6 because they advocate a thoroughly inferential account of meaning. This dictum acquires special relevance when applied to the interpretation of logical formalism. 14 Now, if logical concepts are entirely fixed by their functions in reasoning, a concept C expresses logical conjunction if it serves to combine two thoughts P and Q to form a third thought C(P, Q), where the role of C can be characterized in terms of the principles of conjunction introduction and conjunction elmination. 15 For an inferentialist, therefore, logical rules and formulae must be read exclusively in terms of inferential operations. Inferentialists diverge on whether these inferential operations are determined by psychological processes or by proof constructions. In the remaining of this paper I will adopt a proof-theoretical vocabulary, but nothing of what I will say next could not be easily expressed in psychological terms as well. Under an inferentialist theory of meaning, therefore, logical rules must be read as saying something about the validity of proofs, while formulae must be interpreted in terms of allowed proof constructions in the calculus. A rule that says that a formula A follows from another formula B expresses the logical validity of any proof that has A among its premises and B as its conclusion. conjunction: Now, let us take a new look at the introduction and elimination rules for (Introduction) p&q follows from p and q (Elimination) p and q follow from p&q 14. According to Brandom, this new way of thinking about semantics is also the basis of a new way of thinking about logic (Brandom (2000) 45). Hence, the inferentialist/representationalist controversy diverges into a parallel philosophical debate regarding the nature of logic: the question whether Logics s central object of study is logical consequence or logical truth. Inferentialist s advocacy of an inferentialist interpretation of logical formalism seems to commit them to place logical truth at a subordinate position in relation to logical consequence. 15. Gilbert Harman, (Non Solipsistic) Conceptual Role Semantics in E. Lepore (ed.) New Directions in Semantics (London: Academic Press, 1987) 137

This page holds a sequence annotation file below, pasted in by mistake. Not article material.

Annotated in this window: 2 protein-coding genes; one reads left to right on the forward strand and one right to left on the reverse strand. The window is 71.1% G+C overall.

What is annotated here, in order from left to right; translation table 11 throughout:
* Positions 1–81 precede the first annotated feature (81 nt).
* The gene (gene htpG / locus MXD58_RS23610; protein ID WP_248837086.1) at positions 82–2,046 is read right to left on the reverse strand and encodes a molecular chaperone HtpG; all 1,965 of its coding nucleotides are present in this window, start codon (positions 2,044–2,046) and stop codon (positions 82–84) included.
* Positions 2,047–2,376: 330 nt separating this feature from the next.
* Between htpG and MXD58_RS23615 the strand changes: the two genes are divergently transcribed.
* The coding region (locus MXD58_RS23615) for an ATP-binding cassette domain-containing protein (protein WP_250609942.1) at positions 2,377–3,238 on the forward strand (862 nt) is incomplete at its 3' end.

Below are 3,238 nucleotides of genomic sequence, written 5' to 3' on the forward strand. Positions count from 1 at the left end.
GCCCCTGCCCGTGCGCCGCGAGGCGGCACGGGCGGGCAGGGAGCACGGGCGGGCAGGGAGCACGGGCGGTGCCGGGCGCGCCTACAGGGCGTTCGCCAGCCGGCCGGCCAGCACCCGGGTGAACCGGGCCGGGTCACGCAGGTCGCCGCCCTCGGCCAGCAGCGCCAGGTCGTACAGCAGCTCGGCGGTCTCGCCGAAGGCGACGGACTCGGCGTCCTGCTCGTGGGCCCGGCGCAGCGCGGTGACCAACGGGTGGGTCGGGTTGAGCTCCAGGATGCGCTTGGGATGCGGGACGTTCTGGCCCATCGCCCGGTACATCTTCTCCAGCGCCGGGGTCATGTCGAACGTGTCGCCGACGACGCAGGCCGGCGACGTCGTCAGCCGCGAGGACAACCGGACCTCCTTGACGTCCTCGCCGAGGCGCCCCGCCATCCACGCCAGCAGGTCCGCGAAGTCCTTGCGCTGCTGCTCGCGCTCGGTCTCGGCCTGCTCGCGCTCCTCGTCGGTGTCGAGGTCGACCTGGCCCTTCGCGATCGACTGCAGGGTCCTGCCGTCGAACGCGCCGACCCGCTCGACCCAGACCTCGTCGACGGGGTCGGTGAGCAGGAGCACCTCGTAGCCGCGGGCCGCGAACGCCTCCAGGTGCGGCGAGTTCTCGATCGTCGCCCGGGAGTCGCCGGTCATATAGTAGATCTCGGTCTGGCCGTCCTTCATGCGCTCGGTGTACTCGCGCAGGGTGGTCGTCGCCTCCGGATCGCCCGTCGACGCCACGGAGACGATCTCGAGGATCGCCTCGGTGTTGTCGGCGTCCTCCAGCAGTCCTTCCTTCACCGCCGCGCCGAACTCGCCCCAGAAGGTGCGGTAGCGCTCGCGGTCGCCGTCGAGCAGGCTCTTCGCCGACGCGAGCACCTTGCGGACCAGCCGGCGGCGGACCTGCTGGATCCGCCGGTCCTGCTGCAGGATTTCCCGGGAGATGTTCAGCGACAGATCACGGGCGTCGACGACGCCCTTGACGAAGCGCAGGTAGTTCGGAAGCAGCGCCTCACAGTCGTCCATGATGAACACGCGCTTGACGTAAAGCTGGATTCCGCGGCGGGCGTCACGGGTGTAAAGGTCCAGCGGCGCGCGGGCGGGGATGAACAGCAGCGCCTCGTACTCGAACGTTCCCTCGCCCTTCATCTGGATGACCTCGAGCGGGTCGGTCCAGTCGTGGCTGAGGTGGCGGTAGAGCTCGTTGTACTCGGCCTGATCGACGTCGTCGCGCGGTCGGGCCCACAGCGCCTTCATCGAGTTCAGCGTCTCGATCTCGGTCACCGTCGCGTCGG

7 So read, these rules seem to establish a kind of logical equivalence between the logical connective & and the logical word and. This is one of the reasons why some logicians believe that the logical connective & is synonymous or is the formal counterpart of logical word and in natural language. 16 However, it is important to notice that the word and that occurs in the enunciation of these rules belongs to the meta-language of logic. Under an inferentialist perspective, this would be the language logicians use to talk about the construction of proofs in a formal system. To make this proof-theoretical dimension more obvious we may want to rephrase these readings more explicitly as: (Introduction) Any proof that includes both p and q among its premises, and p&q as its conclusion is logically valid. (Elimination) Any argument that includes p&q among its premises, and either p or q as its conclusion is logically valid. Notice that by reading the rules this way, not only the second and (as well as the putative synonymy between & and and ) disappears, but also the apparent topical homogeneity between both rules. On the inferentialist reading, each rule connects the & connective with a different sort of proof construction. The introduction rule connects it with the addition of premises to an argument, while the elimination rule connects it with the operation of obtaining different conclusions from the same set of premises. Hence, according to the introduction rule, the connective & expresses the conjunction of premises, while the elimination rule defines the connective as expressing the conjunction of conclusions. From a proof-theoretical point of view it is clear that these two conjunctions are different. 16. Cf. Raúl Orayén Lógica, Significado y Ontología (México D.F.: UNAM/IIF, 1989)